ST. ALBANS CITY — The city council’s ongoing mission to quiet excessively noisy vehicles is a balancing act. 

Council members brandished the official quieting campaign’s new signage at the city council’s meeting Monday night, even as they acknowledged finding the right message for the campaign’s outreach materials is a challenge. 

“It’s a little tough to get the messaging right, to be honest,” City Manager Dominic Cloud told the council. “How do you speak clearly [and communicate] what you’re getting at with something that’s … so subjective, and personal.” 

Cloud presented the council with signage for the city’s vehicle-quieting campaign late in the council’s meeting. Each sign prominently features the campaign’s central message, “Quiet Your Ride,” with various slogans up above: “We Love Good Neighbors,” “Neighborhood Zone,” “Keep Our City Livable.” 

Councilor Kate Laddison agreed with Cloud’s perception of the messaging challenge, but said, “This feels like it strikes a nice balance. 

“I think there’s enough people talking about this issue that people will take it on, put the signs out, start having those conversations, and it will begin a culture change.” 

Councilor Mike McCarthy effectively began the council’s discussions regarding an anti-vehicular noise campaign in June when he shared his wife, Stephanie’s, idea for just that. 

At Monday’s meeting, McCarthy thanked the council and city government for “coming up with a brand and a way for us to communicate in a friendly way, to our neighbors, a reminder that we’ll all do a little bit better if it’s quieter and things are slower in the neighborhoods.” 

 McCarthy said he hopes the campaign “inspires people to take their foot off the gas and maybe make people think twice about being quite so loud in the neighborhoods,” but he also said he believes solving the issue will take widespread cultural change.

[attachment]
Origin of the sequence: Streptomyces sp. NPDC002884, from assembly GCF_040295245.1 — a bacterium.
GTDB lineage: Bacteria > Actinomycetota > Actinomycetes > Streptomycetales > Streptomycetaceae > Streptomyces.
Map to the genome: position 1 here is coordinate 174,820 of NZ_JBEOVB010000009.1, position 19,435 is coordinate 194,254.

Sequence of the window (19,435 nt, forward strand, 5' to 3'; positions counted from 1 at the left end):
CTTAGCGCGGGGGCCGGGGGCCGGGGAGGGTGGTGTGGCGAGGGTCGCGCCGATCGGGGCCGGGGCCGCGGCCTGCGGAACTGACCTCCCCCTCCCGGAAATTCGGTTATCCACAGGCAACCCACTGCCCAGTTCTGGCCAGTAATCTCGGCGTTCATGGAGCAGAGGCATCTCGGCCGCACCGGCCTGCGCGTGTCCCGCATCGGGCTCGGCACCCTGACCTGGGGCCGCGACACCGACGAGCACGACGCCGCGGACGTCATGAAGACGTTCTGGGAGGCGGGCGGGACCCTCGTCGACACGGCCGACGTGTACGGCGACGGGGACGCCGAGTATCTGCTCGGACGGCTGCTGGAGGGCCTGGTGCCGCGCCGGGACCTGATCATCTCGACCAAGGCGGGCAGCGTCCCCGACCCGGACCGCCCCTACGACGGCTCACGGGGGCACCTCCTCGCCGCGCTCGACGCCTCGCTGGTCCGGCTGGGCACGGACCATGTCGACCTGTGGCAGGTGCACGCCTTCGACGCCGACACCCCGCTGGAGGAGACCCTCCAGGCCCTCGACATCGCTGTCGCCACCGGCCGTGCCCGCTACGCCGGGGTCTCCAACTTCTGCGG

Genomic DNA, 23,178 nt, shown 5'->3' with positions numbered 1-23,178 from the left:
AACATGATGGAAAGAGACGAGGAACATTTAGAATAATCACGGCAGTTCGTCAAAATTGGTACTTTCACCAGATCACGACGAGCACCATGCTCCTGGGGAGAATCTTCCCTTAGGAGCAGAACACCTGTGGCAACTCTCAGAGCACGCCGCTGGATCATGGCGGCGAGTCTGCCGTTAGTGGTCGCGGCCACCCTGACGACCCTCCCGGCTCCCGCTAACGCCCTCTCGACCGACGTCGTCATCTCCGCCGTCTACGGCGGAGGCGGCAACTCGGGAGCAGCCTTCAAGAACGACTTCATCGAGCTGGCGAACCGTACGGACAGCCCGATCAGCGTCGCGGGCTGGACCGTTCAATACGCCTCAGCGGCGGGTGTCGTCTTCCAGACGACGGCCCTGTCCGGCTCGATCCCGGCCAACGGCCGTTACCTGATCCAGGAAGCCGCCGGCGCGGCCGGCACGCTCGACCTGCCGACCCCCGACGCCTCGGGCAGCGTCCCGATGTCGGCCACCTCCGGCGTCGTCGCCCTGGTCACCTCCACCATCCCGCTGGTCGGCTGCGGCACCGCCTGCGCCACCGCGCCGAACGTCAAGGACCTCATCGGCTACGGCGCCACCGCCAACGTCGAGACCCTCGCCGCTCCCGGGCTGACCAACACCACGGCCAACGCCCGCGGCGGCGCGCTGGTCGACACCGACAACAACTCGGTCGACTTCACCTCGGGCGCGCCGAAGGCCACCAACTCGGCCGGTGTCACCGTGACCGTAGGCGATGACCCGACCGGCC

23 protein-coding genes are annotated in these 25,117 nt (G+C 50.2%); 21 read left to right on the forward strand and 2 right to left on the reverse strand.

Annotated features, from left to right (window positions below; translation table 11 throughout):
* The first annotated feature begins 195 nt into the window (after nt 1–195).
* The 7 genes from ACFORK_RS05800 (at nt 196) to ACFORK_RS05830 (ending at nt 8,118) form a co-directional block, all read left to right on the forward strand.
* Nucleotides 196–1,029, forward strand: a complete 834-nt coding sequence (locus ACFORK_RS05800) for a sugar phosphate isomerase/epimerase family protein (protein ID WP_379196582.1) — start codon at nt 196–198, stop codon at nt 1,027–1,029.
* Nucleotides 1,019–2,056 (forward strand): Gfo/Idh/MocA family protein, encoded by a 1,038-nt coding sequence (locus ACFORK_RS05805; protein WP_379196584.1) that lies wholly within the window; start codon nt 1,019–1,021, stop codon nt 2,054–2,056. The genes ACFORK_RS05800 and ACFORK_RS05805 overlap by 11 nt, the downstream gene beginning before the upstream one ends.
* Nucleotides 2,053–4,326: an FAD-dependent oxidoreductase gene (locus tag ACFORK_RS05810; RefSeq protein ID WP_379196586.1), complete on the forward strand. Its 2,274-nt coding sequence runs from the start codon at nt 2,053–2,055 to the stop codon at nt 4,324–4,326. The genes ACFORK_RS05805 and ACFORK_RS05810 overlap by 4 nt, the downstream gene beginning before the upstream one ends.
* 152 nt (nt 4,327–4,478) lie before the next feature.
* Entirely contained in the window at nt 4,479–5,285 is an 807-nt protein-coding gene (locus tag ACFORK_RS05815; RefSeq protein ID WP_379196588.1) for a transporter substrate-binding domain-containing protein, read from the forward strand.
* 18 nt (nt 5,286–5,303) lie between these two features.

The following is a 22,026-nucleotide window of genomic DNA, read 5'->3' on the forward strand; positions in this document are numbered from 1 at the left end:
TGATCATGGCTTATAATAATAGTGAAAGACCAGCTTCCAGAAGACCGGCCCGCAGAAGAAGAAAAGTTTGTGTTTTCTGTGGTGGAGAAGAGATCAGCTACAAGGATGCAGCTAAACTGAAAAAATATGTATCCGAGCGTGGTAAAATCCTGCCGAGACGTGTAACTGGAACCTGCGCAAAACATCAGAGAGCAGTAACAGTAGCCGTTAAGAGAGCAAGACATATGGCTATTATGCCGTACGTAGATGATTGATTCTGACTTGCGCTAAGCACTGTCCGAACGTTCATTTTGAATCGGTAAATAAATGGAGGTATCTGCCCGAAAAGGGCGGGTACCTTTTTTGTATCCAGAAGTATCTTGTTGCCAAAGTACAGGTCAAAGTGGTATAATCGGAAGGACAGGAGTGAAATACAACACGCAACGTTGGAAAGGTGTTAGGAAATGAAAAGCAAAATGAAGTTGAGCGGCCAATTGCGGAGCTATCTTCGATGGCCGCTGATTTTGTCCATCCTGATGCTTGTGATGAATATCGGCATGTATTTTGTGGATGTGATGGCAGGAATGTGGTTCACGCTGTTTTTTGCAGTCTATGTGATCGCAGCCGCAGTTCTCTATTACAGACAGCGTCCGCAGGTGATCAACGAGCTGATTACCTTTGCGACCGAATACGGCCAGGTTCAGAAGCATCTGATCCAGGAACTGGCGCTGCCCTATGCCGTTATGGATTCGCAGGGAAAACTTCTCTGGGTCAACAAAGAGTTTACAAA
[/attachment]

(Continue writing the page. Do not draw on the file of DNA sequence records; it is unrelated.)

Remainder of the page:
McCarthy said there are accounts from communities across Franklin County, not just the City of St. Albans, of “people going too fast and being really loud,” an assertion any regular Messenger reader knows is true. 

“It’s a cultural issue,” McCarthy said. He theorized increased police patrols combined with the city’s outreach campaign might affect that culture, “but we’ve got to have the conversations in the community to get people to drive a little slower and be a little quieter. 

“I hope that this effort will help us have those conversations.” 

Cloud told the council “several hundred” of the anti-noise lawn signs are now available at City Hall. Anyone is free to stop by and grab them. In fact, city officials urged residents to do so. 

Cloud said the city is also launching a social media campaign in conjunction with the lawn sign distribution. 

The social media campaign includes a humorous ad showing the adverse effects of vehicular noise — which, according to the ad, includes disturbing parkside ladies out for a stroll — as well as the positive effects of quieter rides, which, per the ad, includes the ability to enjoy the downtown community in peace on a sunny afternoon. 

“This is a new venue for us to try to figure out how to get messages out,” Cloud said about the accompanying social media campaign. “I think we’ll continue to learn about it.”

In the meantime, he had a tongue-in-cheek idea for a more direct kind of outreach. 

“Maybe you could stick one in your neighbor’s [yard], you know, maybe someone who’s an offender,” Cloud said, to the council’s laughter. 

Council members said they would take signs home after the meeting. 

Any resident interested can stop by City Hall on North Main Street, which is open 7:30 a.m.-4:30 p.m. Monday through Friday. 

 Editor’s Note: Messenger Marketing is designing the city’s outreach materials for its quieting campaign.